Hartlepool toddler needs 999 help after toilet seat gets stuck on her head - just like her dad did 34 years ago
A toddler needed emergency assistance to remove a toilet seat from her head during her first time potty training – more than 30 years after her dad featured in the Hartlepool Mail for the same thing.
Clodagh-Mae Cafferkey, three, repeated what her dad, Shaun Patrick Cafferkey, 36, managed to do 34 years ago.
After discovering what Clodagh-Mae had done, her mum, Kayla Cooper, 27, tried everything to remove the toilet seat, including applying oil and butter, before dialling 999 to ask for the fire brigade to come to their Hartlepool home.
After trying to remove the seat themselves, the fire brigade were forced to use cutters to get it off Clodagh-Mae and shared a giggle with the toddler by giving her a teddy bear and letting her ride in their fire truck.
Kayla said afterwards: “She put the seat over her head and I was joking on at first saying ‘don’t do that, your dad did the same thing and it got stuck’ then I realised it was actually stuck.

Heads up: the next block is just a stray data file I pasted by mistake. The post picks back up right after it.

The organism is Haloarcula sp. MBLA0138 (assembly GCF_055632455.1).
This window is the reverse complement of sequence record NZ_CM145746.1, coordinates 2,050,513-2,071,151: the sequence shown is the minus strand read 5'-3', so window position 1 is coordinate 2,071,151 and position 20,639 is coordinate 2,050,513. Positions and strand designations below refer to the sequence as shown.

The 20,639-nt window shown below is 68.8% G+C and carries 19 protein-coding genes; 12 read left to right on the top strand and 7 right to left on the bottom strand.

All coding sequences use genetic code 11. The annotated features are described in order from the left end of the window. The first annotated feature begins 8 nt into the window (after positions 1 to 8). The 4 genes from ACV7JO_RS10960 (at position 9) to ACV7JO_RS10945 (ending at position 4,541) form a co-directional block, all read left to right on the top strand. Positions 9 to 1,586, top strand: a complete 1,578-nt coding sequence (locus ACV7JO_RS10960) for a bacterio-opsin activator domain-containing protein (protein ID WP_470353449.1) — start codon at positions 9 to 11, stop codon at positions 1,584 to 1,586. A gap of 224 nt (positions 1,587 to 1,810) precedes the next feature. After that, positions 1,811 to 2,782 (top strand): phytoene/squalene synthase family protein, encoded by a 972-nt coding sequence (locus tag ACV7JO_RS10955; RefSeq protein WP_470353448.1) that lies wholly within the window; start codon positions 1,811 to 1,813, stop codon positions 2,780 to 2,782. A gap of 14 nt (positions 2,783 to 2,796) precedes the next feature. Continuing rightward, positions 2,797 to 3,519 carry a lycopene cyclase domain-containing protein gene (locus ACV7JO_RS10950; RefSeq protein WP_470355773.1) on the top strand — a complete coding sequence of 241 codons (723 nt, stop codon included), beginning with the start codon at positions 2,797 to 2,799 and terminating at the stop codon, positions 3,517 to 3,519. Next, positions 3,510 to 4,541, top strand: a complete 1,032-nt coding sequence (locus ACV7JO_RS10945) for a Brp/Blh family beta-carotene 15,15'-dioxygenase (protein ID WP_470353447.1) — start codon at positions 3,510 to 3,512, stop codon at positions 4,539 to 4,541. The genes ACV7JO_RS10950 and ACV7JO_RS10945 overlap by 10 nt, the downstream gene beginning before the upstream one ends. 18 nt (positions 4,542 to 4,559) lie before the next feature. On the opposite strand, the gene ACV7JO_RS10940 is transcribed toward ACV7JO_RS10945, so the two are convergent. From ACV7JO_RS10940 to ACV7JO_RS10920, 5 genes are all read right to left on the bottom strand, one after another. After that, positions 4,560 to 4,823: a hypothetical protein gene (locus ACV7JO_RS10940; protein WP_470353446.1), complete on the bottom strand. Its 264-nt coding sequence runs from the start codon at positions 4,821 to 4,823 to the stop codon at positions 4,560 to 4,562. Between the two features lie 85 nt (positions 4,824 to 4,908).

"Thankfully she wasn’t in any danger and was laughing about the whole thing. We rang the fire brigade and they struggled to get it off so they had to get the cutters out.
“This was her first time potty training and I just couldn’t believe it, especially with the same thing happening to her dad all those years ago. Luckily she was fine and took the whole thing in her stride.”
After seeing what Clodagh-Mae had done, Kayla quickly told partner Shaun Patrick what had happened – only for him not to believe her at first.
Kayla added: “I told Shaun Patrick and he thought I was joking or winding him up. I had to send him a picture for proof and he couldn’t stop laughing.
“It’s just such a coincidence her dad did the same thing when he was potty training. It must run in the family.”
Clodagh-Mae now looks back and laughs at the incident and is excited to resume her potty training in the future.
Latest Home Office data shows that the number of calls to Cleveland Fire Brigade to remove objects from people, which are combined with calls to help stranded animals, rose by 19 to 142 in the year ending this March.